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'You're fired': Experts confirm Trump's dismissal of 46 U.S. attorneys was totally normal

FILE - In this May 14, 2013, file photo, the Department of Justice headquarters building in Washington is photographed early in the morning.                               
                                  . (AP Photo/J. David Ake, File)
FILE - In this May 14, 2013, file photo, the Department of Justice headquarters building in Washington is photographed early in the morning. . (AP Photo/J. David Ake, File)
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Immediate outrage over any action taken by President Donald Trump has become the new normal, so it wasn't a surprise to see a wave of criticism follow the administration's call for the resignations of the remaining 46 U.S. attorneys appointed by Barack Obama.

Within President Trump's first month in office, 47 of the 93 U.S. attorneys offered their resignation. They were political appointees under Barack Obama and most if not all recognized the fact that after January 20, their days under the new administration were numbered. On Friday, Attorney General Jeff Sessions delivered the message for the remaining attorneys to immediately step down from their posts.

This kind of house-cleaning at the Department of Justice is entirely typical for a new administration, even though different presidents have approached the matter in different ways. On Monday, White House press secretary Sean Spicer characterized the transition, saying it is "standard operating procedure for a new administration around this time to ask for the resignation of all the U.S. attorneys."

According to Justice Department spokesperson Sarah Isgur Flores, the remaining 46 attorneys were asked to resign "in order to ensure a uniform transition" at the department. The deputy U.S. attorneys, who are career officials and not political appointees, will step up and serve in an acting capacity.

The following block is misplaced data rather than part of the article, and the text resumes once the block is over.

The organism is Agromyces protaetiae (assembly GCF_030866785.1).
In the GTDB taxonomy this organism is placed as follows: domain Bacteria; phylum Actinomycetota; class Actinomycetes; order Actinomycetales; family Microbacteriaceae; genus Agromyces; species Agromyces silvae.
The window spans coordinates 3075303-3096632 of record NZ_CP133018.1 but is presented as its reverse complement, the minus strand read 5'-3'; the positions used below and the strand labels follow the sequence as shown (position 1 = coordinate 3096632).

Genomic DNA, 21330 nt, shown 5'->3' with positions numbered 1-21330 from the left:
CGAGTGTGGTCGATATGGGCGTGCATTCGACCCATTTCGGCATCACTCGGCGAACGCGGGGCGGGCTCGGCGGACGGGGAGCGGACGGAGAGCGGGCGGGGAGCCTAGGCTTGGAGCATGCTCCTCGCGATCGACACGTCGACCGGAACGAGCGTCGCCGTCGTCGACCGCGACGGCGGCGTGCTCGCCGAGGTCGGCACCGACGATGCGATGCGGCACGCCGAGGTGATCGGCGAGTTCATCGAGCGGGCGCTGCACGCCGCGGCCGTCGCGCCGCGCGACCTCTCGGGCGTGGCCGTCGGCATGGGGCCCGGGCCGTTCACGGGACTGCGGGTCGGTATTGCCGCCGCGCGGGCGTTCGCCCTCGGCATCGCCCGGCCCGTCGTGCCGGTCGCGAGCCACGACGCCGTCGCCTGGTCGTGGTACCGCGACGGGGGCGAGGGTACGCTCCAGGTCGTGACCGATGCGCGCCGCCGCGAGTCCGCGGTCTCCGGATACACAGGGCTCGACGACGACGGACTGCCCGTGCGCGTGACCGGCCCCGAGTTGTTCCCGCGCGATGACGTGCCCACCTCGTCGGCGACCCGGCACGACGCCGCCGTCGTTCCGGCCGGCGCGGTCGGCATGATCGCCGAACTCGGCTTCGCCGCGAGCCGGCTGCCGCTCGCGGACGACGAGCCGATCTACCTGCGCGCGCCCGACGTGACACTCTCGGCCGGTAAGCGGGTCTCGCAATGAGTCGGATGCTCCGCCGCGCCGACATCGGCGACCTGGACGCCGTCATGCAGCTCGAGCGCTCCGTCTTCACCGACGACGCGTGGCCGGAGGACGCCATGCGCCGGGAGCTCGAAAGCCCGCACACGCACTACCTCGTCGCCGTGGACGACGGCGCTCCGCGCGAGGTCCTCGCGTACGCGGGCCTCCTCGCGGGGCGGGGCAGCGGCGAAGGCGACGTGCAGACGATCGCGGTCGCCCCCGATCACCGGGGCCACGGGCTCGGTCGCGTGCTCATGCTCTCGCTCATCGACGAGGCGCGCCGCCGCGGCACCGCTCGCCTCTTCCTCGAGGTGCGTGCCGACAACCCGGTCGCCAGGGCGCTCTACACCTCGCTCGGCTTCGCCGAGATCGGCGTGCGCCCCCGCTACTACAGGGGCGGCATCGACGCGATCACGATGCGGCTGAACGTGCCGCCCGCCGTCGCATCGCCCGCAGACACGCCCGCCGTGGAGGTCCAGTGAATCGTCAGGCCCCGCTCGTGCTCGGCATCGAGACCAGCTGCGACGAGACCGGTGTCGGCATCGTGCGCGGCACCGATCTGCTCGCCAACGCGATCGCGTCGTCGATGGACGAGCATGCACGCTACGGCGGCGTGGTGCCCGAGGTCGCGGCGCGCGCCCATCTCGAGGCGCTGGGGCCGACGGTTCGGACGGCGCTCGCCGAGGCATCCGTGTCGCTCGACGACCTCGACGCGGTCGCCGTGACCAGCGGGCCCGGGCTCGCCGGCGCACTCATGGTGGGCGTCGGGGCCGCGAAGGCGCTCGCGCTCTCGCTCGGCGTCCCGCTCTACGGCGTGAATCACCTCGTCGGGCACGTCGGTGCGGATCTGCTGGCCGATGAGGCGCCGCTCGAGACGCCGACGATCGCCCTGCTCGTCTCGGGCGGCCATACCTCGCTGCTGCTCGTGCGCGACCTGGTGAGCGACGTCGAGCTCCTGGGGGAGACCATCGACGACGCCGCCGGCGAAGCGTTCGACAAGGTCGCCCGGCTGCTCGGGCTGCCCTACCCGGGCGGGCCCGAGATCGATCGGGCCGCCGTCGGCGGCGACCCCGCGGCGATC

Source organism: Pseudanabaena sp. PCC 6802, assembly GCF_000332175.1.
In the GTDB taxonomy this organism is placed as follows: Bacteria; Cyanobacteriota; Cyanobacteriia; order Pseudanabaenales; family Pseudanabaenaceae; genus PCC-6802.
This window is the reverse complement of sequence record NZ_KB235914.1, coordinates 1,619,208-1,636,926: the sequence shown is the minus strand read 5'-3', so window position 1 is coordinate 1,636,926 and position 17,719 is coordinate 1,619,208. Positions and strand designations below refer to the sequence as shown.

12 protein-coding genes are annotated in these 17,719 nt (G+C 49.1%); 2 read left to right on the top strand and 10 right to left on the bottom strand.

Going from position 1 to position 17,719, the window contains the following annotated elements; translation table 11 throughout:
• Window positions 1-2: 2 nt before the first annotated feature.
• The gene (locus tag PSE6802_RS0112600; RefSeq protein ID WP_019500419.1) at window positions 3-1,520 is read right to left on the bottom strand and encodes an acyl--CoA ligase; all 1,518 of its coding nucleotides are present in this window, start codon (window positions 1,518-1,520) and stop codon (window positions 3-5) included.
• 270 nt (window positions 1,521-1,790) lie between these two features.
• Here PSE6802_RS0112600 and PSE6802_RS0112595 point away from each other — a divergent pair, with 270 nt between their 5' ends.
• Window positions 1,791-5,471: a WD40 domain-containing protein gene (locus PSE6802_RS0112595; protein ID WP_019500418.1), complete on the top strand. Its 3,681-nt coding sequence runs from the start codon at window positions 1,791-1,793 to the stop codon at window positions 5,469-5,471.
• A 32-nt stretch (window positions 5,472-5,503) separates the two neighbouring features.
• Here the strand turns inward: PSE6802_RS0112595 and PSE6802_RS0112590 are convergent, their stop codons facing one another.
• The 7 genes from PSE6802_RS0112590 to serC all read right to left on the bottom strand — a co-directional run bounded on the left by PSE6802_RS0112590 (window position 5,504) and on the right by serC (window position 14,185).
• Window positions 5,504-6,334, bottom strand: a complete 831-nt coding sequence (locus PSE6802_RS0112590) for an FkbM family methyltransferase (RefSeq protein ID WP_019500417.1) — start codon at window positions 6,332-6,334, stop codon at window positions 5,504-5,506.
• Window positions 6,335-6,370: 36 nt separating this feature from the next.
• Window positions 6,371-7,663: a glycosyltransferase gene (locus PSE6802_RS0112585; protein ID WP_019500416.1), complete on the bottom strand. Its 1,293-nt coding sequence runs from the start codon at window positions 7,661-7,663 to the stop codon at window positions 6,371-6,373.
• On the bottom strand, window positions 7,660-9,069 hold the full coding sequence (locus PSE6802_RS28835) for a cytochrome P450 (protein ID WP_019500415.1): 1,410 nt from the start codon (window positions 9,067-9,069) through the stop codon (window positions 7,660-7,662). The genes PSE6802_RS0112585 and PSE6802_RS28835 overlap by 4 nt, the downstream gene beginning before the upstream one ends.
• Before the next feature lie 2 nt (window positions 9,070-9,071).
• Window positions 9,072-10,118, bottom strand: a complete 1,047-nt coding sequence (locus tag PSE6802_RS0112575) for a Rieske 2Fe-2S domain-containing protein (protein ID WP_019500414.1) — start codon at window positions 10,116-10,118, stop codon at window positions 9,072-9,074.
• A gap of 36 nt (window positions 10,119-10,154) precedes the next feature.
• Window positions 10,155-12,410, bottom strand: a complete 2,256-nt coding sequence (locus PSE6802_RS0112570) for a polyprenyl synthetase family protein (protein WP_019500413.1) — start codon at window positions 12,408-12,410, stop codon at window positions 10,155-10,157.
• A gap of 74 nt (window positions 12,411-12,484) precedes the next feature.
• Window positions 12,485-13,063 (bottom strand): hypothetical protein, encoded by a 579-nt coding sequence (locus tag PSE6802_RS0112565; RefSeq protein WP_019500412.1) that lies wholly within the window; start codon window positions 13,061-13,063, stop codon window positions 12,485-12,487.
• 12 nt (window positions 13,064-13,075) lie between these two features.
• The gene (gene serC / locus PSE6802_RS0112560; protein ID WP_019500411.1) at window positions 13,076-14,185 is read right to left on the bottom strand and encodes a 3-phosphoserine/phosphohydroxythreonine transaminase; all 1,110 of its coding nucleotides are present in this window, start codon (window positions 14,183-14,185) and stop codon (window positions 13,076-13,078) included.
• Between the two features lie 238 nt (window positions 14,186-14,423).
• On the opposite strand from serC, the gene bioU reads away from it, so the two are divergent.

Even though almost all of the Obama-era holdovers expected they would soon be out of a job, the message on Friday to clean out their desks still came as a surprise. Only two days before they were fired, the attorneys were on a conference call with Attorney General Sessions and according to one attorney dismissed last week, there were no early signals that they would be sacked.

Even more unusual was the demand for New York Southern District Attorney Preet Bharara to step down. Bharara was reportedly asked to stay on after meeting with President Trump in November. After being surprised with the Friday announcement, he challenged the request and did not submit his resignation. He was then fired.

Syracuse University law professor and former assistant U.S. attorney William C. Snyder made clear that all United States attorneys are presidential appointees who are typically replaced at the change of administration. "Any surprise at that is feigned." The way that process is done, however, differs depending on the administration.